The attacks in question will be distributed denial of service (DDoS) attacks deliberately launched to sap bandwidth and potentially bring down Web sites which advertise their products using spam e-mail.
The method of launch and propagation will require users to download a grid computing model screensaver from Lycos. Similar to the SETI screensaver which powers the search for extraterrestrial intelligence, it will combine the processing power of thousands of computers while they sit idle to power the attacks. The grid of machines will make constant requests against a list of sites maintained by SpamCop--effectively bombarding them with traffic.
It represents a coming full circle for the grid model or at least an ironic evolution of sorts.
Seen originally as a way for academic research to garner vast power, grid computing has become a principle used and abused by cybercriminals. Networks of machines unwittingly infected by Trojan horses are a grid of sorts--though their intended use is far from academic. Often such a network, which can be leased out by the remote 'owners' as a 'botnet', is the engine room for spam campaigns and DDoS attacks.
Perhaps the most famous use of DDoS attacks to date has been against online bookmakers where a 'pay-up or we'll cripple your Web site' ultimatum is delivered, often ahead of a period of heavy betting, such as the FA Cup final.
Some have paid up; others have felt the consequences of not doing so. Similarly a number of viruses in recent years have had some kind of DDoS endgame such as that which attacked the SCO and Microsoft Web sites.
Some in the industry have even predicted that the huge army of compromised PCs in existence may one day be used to launch a devastating DDoS attack crippling dozens of Web sites in a co-ordinated blitz.
So a DDoS attack is clearly a powerful and proven weapon, but the question here is whether that is justification enough for taking the law into our own hands, potentially committing an offence in the process and apparently legitimizing DDoS attacks.
Also where do we draw the line? Who is fair game, who isn't? And who decides?
At the moment the Lycos list of targets is maintained by SpamCop but neither body is authorized, licensed or regulated in such matters--other than the tempering effect of their own reputations
What is there though to stop other unregulated bodies launching attacks at other sites with the best intentions?
Starting with the pornographers, for example. If a Christian action group decided it wanted to take action against such Web sites, is its motive any less well-intentioned than Lycos?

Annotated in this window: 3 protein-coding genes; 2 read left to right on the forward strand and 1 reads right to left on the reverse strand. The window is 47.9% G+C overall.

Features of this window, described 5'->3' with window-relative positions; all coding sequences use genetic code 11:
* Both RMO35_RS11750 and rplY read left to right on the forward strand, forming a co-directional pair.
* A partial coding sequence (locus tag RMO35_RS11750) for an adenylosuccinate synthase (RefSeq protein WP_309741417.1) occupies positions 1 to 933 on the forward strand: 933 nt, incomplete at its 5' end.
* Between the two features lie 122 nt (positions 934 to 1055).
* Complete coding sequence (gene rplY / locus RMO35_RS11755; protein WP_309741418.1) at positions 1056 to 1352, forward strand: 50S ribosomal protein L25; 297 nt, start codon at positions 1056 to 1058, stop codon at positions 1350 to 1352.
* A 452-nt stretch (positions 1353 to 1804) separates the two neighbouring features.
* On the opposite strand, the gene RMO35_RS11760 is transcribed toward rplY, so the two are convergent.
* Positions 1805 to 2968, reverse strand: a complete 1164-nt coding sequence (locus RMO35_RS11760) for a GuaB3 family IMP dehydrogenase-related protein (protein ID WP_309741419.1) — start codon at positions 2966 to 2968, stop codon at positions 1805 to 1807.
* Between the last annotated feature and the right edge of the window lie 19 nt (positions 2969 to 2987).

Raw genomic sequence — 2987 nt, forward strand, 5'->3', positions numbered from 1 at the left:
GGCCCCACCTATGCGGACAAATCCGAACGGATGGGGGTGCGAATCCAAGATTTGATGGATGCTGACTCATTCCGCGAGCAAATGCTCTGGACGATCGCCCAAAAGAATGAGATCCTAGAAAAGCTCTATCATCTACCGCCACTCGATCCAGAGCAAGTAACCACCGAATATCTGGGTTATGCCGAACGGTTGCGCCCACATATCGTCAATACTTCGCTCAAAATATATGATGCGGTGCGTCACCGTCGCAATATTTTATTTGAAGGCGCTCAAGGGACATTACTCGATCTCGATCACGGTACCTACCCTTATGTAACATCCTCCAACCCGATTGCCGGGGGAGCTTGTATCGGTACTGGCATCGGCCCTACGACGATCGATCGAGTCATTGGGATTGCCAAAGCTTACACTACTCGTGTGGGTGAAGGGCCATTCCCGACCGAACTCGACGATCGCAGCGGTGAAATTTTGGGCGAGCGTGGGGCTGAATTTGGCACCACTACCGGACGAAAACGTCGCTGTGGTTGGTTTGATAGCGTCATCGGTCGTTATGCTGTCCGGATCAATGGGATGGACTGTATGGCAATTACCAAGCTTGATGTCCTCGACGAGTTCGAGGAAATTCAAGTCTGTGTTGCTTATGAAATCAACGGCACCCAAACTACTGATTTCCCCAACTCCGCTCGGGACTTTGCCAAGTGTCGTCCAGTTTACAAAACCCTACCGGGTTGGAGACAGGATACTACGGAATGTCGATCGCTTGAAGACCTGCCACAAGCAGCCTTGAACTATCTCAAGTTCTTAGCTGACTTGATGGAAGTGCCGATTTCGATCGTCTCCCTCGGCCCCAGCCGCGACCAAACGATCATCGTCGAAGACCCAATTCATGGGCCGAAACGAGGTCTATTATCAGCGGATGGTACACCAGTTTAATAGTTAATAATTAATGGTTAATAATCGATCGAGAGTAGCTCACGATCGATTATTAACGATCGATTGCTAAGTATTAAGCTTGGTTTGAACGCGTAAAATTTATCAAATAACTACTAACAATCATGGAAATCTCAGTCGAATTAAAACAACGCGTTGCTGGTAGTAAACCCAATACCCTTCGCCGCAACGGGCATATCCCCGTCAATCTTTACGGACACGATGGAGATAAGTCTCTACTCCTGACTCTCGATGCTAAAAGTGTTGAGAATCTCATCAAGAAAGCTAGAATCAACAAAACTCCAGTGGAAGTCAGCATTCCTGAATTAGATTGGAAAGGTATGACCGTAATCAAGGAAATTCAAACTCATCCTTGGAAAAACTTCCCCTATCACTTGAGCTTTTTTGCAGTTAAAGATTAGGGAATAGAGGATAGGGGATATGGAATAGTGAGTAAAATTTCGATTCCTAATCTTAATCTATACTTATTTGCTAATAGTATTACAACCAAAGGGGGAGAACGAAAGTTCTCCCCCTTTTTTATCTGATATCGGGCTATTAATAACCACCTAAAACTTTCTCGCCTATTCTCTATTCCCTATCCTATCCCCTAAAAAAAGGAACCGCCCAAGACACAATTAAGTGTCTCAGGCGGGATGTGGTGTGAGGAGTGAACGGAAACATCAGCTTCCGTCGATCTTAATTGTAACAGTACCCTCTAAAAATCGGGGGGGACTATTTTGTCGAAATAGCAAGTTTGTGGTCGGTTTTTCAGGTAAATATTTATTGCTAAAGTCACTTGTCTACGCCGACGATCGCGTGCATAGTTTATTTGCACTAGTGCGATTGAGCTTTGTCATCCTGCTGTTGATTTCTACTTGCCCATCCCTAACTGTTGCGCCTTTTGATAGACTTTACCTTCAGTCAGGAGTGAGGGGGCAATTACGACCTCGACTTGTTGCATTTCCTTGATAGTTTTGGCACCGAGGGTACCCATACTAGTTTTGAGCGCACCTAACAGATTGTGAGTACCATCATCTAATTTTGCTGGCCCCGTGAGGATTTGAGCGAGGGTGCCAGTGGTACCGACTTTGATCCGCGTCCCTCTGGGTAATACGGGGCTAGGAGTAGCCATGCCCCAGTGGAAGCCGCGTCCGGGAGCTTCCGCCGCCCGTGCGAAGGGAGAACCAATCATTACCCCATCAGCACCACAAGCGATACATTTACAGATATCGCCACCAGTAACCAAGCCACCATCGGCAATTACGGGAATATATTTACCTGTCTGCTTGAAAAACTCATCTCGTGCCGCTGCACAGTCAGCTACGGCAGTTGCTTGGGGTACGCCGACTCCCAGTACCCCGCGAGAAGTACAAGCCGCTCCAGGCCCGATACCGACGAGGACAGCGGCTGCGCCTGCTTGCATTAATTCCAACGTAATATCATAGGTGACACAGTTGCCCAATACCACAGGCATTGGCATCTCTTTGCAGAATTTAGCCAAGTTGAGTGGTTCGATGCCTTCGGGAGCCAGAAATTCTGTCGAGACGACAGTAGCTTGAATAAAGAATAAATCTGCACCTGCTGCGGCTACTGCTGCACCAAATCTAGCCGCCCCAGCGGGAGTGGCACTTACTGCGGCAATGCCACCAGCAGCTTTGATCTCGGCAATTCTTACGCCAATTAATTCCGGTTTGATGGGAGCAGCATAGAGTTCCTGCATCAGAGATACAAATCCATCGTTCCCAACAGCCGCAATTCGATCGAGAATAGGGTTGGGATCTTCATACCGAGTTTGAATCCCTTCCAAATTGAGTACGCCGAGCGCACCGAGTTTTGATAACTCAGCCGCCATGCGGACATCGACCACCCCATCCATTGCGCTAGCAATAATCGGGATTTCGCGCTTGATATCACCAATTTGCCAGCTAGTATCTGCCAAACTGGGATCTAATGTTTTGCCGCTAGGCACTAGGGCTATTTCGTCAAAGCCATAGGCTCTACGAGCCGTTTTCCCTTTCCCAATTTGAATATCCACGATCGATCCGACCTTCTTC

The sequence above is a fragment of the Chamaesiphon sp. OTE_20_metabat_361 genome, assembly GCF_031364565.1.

If environmental campaigners decided to attack oil companies or if human rights organizations decided to target the Web sites of controversial regimes, are they any less legitimate? The bottom line is there are thousands of bodies, political parties and individuals with a Web presence who would attract willing attackers in effective numbers, but there is a line in the sand which is impossible to draw where the internet is concerned.
But do we accept in this instance the time has come to fight spammers on their own terms--turning the power and the ubiquity of the Internet against them?
Certainly the scheme, which is drawing a lot of press attention, will prove popular. The disenchanted masses of e-mail users, who are now beyond tired with the problem of spam e-mail, will sign up in their revenge seeking droves.
As far as illegality is concerned it may be required for an aggrieved party to come forward and lodge a complaint, which would 1) be a bit rich and 2) certainly blow their cover.
A spokesman for Lycos said: "This gives Internet users the opportunity to hit spammers where it hurts."
Which is true, so why is one respected anti-spam campaigner already cringing at the prospect?
Steve Linford from SpamHaus said: "It's irresponsible of Lycos to put its name to it because it lends legitimacy to DDoS attacks. You can't break into a thief's house just because he breaks into yours. We don't support this or recommend this practice. Directing traffic is part of the degradation of the Internet we are trying to stop."
What happens is yet to be seen. It could prove effective but the contents of this particular can of worms could do few long term favors to the Internet. My own personal feeling is that the problem of spam has grown so out of control some vigilantism is to be expected but mob rule, whatever the intention, has a history of proving more trouble than it is worth.
Part of me certainly wants to congratulate Lycos on the thought behind this and perhaps for sparking fresh debate on effective ways to crack down on spam, but in truth this is one which probably should have stayed in the brainstorming meeting.
Whatever the effect, a lot of people will be talking about Lycos over the coming weeks. Which is no bad thing--not least of all for Lycos. After all, when was the last time you visited its pages before today?